Fire Earth

Earth is fighting to stay alive. Mass dieoffs, triggered by anthropogenic assault and fallout of planetary defense systems offsetting the impact, could begin anytime!

Archive for July 31st, 2008

California Sues EPA

Posted by feww on July 31, 2008

California state Attorney General Jerry Brown is suing the U.S. Environmental Protection Agency (EPA) for “wantonly” ignoring its duty to regulate greenhouse gas emissions.

See Main Entry:

California Sues EPA on GHG Emissions

Posted in air travel, Climate Change, energy, environment, food, Global Warming, health, politics, shipping, Tourism, transport, Travel | Tagged: , , , , , , | 5 Comments »

Site of the Week!

Posted by feww on July 31, 2008

FEWW site of the week is: TIME’S UP!

Their description page reads:

TIME’S UP! is a grassroots environmental group that uses educational outreach and direct action to promote a more sustainable, less toxic city. For more than 15 years, TIME’S UP! has worked to educate people about the environmental impacts of everyday decisions, from the food we buy to the means of transportation we use.

TIME’S UP! and other groups are spreading the word to ride together. By riding with your friend or buddy, it immediately becomes safer. By teaming up with a third person, it becomes even safer. Ride to work together and ride home together. When you see another rider, be friendly and link up. Ride to the beach together!

Enemy No. 1: The Mercenary Police

See their members in action, or rather the New York Police Department’s action against their members:

Related Links:

Posted in Climate Change, energy, environment, food, Global Warming, health, politics, Tourism, Travel | Tagged: , , , , , , , | 2 Comments »

California Fires: Not Hard to Understand!

Posted by feww on July 31, 2008

“A Conspiracy Against the Public”: For political reasons, Google has blocked this post. [Aug 14, 2008]

Wildfires are big business. Big business is good business!

Here’s how the formula works:

1. Calif residents, instead of being discouraged (for obvious reasons), are encouraged to build their dream homes at the edge of wildlands, areas prone to wildfire. More than 1 million homes (about 61% of all new housing) built in California, Oregon and Washington between 1990 to 2000 were erected at the edge of fire-prone wildlands, a University of Wisconsin study reported.

2. Brush clearing and creation of firebreaks are frowned upon because they are regarded as “too expensive!” The “excess fuel” which is not cleared away [or allowed to burn out the previous years] increases the danger to life and property, which continue being erected on ill-situated sites. The 2003 fires which extended from the Mexican border to Los Angeles suburbs, claimed about 20 lives, including one firefighter, and about 2,750 homes and other building. Official damage estimates ranged from $1.25 to $2 billion, making the fires the most expensive in state history. Now, they’ve got everyone by the short and curlies [soon their hearts and minds will follow!]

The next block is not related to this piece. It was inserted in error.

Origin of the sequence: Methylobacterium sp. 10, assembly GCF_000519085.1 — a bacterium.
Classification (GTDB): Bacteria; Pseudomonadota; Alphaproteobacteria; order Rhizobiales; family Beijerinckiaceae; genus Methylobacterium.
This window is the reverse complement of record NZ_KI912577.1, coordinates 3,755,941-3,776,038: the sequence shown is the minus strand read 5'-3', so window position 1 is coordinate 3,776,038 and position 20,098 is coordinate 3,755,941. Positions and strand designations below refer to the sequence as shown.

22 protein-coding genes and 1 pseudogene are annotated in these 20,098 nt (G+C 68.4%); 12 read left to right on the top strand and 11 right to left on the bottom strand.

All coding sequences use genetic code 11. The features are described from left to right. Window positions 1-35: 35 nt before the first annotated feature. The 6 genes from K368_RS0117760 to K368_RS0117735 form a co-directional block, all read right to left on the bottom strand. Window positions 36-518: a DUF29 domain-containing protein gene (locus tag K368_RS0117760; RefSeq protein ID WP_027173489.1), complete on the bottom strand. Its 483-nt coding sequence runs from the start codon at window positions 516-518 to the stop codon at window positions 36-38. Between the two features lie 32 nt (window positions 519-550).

3. Thus a mini cold hot war is declared [an “arms race” with forest fires,] and the stakes are upped each year.

4. But what ever happened to President [sic] Bush’s Healthy Forests Initiative (HFI)? Wasn’t it meant to stop the wildfires? Using the hype of the 2002 fire season, the Bush administration proposed a series of drastic administrative changes to the way our National Forests are managed. Combined, these proposals will give free reign to the timber industry across National Forests under the guise of “fuel reduction.” The President’s ill-named “Healthy Forests Initiative” will do little to protect communities and homes from forest fires, instead this sweeping initiative is concentrated on decreasing public involvement, reducing environmental protection and increasing access to our National Forests and other federal lands for timber companies.

Hiding behind the Smokescreen! President [sic] George W. Bush signs the Healthy Forests Restoration Act of 2003 at the Department of Agriculture Wednesday, December 3, 2003. White House photo by Tina Hager.

Bottom Line?

5. Wildfires are big business. You can’t afford to upset them. There must be enough fuel left in the wildlands each year for the business to remain profitable!

“In Southern California, clearing out the ‘excess fuels’ that have resulted from past fire suppression, and reconfiguring the landscape to create more firebreaks and other barriers to fire, would have been expensive but feasible,” said Robert Nelson, professor of environmental policy at the University of Maryland.

“So why didn’t government take effective management and policy action to reduce fire risks before total disaster struck?” Nelson asked. “Leaving aside the individual human tragedies, the costs [of 2003 wildfires] would certainly have been less than the $2 billion (and climbing) that is now projected in terms of fire-fighting costs and lost property values.”

Now, that wasn’t so difficult to understand, was it?

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